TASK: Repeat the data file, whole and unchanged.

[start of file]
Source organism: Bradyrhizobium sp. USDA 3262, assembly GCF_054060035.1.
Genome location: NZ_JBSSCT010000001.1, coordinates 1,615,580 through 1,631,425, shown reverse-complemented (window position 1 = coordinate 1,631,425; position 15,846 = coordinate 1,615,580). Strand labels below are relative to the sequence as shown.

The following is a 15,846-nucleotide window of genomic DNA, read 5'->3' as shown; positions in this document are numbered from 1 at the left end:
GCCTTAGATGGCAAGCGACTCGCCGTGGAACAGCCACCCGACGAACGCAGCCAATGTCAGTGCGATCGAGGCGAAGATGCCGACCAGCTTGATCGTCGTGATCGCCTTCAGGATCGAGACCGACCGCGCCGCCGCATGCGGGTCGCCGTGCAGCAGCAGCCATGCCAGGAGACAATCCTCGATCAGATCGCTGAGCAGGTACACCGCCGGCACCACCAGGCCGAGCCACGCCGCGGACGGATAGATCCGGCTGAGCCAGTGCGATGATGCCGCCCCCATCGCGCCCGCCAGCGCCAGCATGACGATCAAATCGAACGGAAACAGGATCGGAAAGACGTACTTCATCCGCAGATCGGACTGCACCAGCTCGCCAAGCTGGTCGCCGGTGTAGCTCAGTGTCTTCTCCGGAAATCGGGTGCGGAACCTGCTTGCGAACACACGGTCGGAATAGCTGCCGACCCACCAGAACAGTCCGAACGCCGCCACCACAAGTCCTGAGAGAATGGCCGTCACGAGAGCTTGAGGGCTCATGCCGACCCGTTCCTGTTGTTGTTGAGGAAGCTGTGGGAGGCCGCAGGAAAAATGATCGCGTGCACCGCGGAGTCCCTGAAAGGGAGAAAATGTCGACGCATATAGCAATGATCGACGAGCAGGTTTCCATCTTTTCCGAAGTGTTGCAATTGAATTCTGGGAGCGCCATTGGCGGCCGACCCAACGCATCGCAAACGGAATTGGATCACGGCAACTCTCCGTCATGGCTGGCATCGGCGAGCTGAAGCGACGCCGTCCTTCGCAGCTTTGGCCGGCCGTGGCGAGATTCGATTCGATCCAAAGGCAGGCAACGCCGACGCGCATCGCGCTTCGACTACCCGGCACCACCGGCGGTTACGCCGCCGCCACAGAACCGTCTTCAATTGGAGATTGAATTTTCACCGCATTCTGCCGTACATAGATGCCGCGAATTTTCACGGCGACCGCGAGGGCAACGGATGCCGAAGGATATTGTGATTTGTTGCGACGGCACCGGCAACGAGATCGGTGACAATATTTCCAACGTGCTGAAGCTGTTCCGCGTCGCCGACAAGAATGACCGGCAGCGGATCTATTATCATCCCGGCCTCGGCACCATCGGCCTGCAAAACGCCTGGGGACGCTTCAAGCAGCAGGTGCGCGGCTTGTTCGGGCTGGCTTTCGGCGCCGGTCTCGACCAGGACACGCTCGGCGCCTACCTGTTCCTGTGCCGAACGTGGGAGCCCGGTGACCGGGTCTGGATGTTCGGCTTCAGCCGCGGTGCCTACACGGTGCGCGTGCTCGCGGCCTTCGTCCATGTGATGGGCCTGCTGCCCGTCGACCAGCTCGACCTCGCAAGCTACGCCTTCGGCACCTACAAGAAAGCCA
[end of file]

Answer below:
Source organism: Bradyrhizobium sp. USDA 3262, assembly GCF_054060035.1.
Genome location: NZ_JBSSCT010000001.1, coordinates 1,615,580 through 1,631,425, shown reverse-complemented (window position 1 = coordinate 1,631,425; position 15,846 = coordinate 1,615,580). Strand labels below are relative to the sequence as shown.

The following is a 15,846-nucleotide window of genomic DNA, read 5'->3' as shown; positions in this document are numbered from 1 at the left end:
GCCTTAGATGGCAAGCGACTCGCCGTGGAACAGCCACCCGACGAACGCAGCCAATGTCAGTGCGATCGAGGCGAAGATGCCGACCAGCTTGATCGTCGTGATCGCCTTCAGGATCGAGACCGACCGCGCCGCCGCATGCGGGTCGCCGTGCAGCAGCAGCCATGCCAGGAGACAATCCTCGATCAGATCGCTGAGCAGGTACACCGCCGGCACCACCAGGCCGAGCCACGCCGCGGACGGATAGATCCGGCTGAGCCAGTGCGATGATGCCGCCCCCATCGCGCCCGCCAGCGCCAGCATGACGATCAAATCGAACGGAAACAGGATCGGAAAGACGTACTTCATCCGCAGATCGGACTGCACCAGCTCGCCAAGCTGGTCGCCGGTGTAGCTCAGTGTCTTCTCCGGAAATCGGGTGCGGAACCTGCTTGCGAACACACGGTCGGAATAGCTGCCGACCCACCAGAACAGTCCGAACGCCGCCACCACAAGTCCTGAGAGAATGGCCGTCACGAGAGCTTGAGGGCTCATGCCGACCCGTTCCTGTTGTTGTTGAGGAAGCTGTGGGAGGCCGCAGGAAAAATGATCGCGTGCACCGCGGAGTCCCTGAAAGGGAGAAAATGTCGACGCATATAGCAATGATCGACGAGCAGGTTTCCATCTTTTCCGAAGTGTTGCAATTGAATTCTGGGAGCGCCATTGGCGGCCGACCCAACGCATCGCAAACGGAATTGGATCACGGCAACTCTCCGTCATGGCTGGCATCGGCGAGCTGAAGCGACGCCGTCCTTCGCAGCTTTGGCCGGCCGTGGCGAGATTCGATTCGATCCAAAGGCAGGCAACGCCGACGCGCATCGCGCTTCGACTACCCGGCACCACCGGCGGTTACGCCGCCGCCACAGAACCGTCTTCAATTGGAGATTGAATTTTCACCGCATTCTGCCGTACATAGATGCCGCGAATTTTCACGGCGACCGCGAGGGCAACGGATGCCGAAGGATATTGTGATTTGTTGCGACGGCACCGGCAACGAGATCGGTGACAATATTTCCAACGTGCTGAAGCTGTTCCGCGTCGCCGACAAGAATGACCGGCAGCGGATCTATTATCATCCCGGCCTCGGCACCATCGGCCTGCAAAACGCCTGGGGACGCTTCAAGCAGCAGGTGCGCGGCTTGTTCGGGCTGGCTTTCGGCGCCGGTCTCGACCAGGACACGCTCGGCGCCTACCTGTTCCTGTGCCGAACGTGGGAGCCCGGTGACCGGGTCTGGATGTTCGGCTTCAGCCGCGGTGCCTACACGGTGCGCGTGCTCGCGGCCTTCGTCCATGTGATGGGCCTGCTGCCCGTCGACCAGCTCGACCTCGCAAGCTACGCCTTCGGCACCTACAAGAAAGCCA